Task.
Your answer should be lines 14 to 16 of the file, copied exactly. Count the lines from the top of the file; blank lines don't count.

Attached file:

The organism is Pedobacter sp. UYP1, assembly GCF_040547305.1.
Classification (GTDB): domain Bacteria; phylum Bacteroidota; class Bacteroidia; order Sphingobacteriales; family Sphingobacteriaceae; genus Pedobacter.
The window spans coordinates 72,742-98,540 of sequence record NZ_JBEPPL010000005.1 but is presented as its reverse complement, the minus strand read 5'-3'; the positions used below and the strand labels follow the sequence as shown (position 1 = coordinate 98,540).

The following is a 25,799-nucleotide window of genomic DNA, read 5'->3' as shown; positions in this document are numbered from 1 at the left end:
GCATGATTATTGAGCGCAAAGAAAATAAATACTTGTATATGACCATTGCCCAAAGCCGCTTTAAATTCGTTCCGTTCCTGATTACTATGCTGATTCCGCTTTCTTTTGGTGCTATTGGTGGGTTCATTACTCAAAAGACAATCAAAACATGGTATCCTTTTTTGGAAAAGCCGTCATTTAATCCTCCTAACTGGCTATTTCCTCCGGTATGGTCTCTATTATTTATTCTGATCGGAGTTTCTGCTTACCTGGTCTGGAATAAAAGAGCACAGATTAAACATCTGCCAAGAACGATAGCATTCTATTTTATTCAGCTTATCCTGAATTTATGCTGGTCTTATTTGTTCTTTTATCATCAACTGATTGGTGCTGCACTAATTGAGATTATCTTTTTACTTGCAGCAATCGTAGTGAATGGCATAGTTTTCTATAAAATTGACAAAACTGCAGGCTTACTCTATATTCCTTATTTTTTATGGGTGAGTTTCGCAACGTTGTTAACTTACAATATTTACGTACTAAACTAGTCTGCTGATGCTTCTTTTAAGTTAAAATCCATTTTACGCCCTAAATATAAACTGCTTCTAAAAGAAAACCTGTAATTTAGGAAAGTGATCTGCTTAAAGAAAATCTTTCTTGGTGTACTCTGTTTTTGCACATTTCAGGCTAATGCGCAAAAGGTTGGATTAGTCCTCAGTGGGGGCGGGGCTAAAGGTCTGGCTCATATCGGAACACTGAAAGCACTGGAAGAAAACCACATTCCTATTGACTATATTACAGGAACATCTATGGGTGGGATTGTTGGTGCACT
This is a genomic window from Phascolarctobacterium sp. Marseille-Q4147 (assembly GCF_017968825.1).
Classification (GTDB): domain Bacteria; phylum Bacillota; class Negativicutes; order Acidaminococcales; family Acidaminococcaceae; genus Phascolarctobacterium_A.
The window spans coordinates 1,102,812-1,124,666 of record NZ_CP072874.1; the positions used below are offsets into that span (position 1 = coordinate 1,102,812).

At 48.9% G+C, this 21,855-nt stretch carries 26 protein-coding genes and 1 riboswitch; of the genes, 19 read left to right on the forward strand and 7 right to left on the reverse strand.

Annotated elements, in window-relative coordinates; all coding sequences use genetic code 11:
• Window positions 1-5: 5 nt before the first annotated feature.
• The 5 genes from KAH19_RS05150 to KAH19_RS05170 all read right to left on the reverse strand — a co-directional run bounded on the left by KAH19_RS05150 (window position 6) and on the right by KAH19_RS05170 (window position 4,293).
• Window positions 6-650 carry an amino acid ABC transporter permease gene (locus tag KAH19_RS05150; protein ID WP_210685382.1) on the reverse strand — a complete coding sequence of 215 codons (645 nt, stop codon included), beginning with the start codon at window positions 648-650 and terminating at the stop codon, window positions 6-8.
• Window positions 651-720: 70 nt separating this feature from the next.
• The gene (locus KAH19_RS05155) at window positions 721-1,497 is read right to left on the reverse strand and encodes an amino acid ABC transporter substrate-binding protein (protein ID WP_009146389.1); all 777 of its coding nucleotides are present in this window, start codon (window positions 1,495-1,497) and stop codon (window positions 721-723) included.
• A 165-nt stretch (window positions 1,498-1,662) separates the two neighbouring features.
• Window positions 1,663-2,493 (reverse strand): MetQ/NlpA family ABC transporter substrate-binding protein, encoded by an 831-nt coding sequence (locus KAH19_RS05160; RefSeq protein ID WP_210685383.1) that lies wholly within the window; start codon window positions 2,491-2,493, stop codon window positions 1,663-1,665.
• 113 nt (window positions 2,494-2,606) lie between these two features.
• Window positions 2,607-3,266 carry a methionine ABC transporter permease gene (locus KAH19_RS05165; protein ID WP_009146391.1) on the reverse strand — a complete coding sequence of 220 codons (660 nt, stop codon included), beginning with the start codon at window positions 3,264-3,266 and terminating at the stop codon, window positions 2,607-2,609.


• Window positions 651-720: 70 nt separating this feature from the next.
• The gene (locus KAH19_RS05155) at window positions 721-1,497 is read right to left on the reverse strand and encodes an amino acid ABC transporter substrate-binding protein (protein ID WP_009146389.1); all 777 of its coding nucleotides are present in this window, start codon (window positions 1,495-1,497) and stop codon (window positions 721-723) included.
• A 165-nt stretch (window positions 1,498-1,662) separates the two neighbouring features.